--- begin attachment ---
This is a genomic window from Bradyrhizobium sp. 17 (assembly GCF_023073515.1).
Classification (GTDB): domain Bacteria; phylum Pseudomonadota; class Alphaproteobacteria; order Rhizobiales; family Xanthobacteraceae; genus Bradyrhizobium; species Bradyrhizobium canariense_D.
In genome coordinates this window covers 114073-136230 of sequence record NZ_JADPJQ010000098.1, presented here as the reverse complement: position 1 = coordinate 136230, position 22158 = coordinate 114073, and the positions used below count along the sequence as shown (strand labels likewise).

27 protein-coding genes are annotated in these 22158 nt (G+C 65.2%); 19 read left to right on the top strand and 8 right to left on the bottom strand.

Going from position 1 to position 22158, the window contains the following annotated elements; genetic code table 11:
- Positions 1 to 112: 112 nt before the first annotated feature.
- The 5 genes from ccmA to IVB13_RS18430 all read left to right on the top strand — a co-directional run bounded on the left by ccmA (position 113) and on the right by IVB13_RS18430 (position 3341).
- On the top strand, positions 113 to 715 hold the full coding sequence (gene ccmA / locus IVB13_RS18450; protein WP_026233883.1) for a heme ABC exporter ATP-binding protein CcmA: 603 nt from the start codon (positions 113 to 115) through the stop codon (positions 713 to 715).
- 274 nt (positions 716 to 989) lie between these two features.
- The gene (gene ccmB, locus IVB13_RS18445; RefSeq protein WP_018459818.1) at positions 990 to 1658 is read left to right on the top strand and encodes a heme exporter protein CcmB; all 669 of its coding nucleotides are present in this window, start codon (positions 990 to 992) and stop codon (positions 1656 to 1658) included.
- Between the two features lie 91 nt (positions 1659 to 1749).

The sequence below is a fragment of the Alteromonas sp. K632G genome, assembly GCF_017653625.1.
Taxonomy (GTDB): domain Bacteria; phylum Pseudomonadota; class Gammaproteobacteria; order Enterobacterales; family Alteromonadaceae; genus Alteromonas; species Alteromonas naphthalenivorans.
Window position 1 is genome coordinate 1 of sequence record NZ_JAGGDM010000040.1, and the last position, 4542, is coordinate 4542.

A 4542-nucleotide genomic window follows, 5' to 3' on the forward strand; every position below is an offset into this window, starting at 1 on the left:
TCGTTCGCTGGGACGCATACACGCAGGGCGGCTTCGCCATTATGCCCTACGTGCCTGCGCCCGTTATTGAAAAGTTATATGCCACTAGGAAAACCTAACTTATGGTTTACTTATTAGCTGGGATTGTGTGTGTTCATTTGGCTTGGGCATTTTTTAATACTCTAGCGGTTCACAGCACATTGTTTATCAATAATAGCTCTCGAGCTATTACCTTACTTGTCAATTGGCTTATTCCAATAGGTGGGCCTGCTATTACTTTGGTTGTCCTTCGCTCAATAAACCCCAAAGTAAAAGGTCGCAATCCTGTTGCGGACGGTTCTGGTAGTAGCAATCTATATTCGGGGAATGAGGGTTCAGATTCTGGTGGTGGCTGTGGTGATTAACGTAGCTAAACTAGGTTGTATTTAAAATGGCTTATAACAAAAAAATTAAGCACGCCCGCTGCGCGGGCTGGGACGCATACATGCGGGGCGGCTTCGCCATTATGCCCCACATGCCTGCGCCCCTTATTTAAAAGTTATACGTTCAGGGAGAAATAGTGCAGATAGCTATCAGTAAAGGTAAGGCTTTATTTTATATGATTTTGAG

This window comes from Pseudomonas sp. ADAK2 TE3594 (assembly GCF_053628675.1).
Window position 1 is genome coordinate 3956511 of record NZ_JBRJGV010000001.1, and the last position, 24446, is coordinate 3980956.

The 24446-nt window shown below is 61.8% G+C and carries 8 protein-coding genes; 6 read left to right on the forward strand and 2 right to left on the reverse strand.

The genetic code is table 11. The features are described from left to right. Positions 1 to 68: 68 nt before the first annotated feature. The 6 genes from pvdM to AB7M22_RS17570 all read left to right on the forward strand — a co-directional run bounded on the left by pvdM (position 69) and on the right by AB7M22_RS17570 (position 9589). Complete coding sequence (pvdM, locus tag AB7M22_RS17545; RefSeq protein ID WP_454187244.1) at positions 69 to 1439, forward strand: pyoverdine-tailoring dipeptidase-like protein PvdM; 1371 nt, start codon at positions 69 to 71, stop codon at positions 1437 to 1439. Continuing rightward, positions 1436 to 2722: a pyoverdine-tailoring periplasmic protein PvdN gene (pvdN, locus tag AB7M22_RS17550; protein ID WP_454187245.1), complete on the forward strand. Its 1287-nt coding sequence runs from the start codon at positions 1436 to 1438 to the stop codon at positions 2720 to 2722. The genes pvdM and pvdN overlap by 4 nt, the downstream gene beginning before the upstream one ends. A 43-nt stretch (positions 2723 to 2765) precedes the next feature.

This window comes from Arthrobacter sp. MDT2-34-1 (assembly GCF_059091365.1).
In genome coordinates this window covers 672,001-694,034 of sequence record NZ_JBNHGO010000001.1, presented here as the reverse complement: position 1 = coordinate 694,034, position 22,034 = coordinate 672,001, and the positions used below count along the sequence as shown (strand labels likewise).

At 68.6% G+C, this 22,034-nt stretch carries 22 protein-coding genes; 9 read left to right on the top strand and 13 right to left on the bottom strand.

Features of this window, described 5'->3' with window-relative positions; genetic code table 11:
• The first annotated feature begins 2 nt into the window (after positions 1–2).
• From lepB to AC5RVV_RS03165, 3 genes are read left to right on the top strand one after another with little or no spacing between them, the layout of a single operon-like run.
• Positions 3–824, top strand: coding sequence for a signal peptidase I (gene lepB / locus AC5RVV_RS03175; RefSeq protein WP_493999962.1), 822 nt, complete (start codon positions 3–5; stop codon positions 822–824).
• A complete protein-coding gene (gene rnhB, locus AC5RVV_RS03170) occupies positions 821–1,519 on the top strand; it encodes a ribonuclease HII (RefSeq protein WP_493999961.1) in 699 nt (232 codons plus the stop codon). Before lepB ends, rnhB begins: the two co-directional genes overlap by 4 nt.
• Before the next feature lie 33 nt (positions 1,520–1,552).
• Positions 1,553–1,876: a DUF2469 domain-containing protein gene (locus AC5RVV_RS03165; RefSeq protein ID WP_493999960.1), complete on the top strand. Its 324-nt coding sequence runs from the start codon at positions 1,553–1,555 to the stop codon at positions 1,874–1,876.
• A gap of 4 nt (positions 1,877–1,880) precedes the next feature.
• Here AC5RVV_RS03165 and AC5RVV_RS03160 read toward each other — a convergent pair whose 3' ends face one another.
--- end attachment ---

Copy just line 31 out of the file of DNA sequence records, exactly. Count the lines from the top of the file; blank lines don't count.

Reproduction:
• A gap of 4 nt (positions 1,877–1,880) precedes the next feature.